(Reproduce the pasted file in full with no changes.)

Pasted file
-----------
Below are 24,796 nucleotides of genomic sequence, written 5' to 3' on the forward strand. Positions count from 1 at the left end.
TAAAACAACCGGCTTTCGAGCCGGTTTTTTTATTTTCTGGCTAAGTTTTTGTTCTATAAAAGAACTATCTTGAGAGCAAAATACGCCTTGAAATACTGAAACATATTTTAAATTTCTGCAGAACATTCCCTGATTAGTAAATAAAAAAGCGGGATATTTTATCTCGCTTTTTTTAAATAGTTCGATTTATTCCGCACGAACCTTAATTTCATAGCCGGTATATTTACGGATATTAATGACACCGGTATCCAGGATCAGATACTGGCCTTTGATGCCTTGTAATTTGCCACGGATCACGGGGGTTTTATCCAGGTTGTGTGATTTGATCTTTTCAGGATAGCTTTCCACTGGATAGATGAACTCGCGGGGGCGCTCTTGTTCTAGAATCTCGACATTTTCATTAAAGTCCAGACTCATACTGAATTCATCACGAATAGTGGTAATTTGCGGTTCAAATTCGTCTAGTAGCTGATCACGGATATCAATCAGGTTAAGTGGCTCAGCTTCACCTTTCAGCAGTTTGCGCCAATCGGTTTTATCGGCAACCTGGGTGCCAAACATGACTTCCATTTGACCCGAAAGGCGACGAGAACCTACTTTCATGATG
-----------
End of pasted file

Below are 24,796 nucleotides of genomic sequence, written 5' to 3' on the forward strand. Positions count from 1 at the left end.
TAAAACAACCGGCTTTCGAGCCGGTTTTTTTATTTTCTGGCTAAGTTTTTGTTCTATAAAAGAACTATCTTGAGAGCAAAATACGCCTTGAAATACTGAAACATATTTTAAATTTCTGCAGAACATTCCCTGATTAGTAAATAAAAAAGCGGGATATTTTATCTCGCTTTTTTTAAATAGTTCGATTTATTCCGCACGAACCTTAATTTCATAGCCGGTATATTTACGGATATTAATGACACCGGTATCCAGGATCAGATACTGGCCTTTGATGCCTTGTAATTTGCCACGGATCACGGGGGTTTTATCCAGGTTGTGTGATTTGATCTTTTCAGGATAGCTTTCCACTGGATAGATGAACTCGCGGGGGCGCTCTTGTTCTAGAATCTCGACATTTTCATTAAAGTCCAGACTCATACTGAATTCATCACGAATAGTGGTAATTTGCGGTTCAAATTCGTCTAGTAGCTGATCACGGATATCAATCAGGTTAAGTGGCTCAGCTTCACCTTTCAGCAGTTTGCGCCAATCGGTTTTATCGGCAACCTGGGTGCCAAACATGACTTCCATTTGACCCGAAAGGCGACGAGAACCTACTTTCATGATG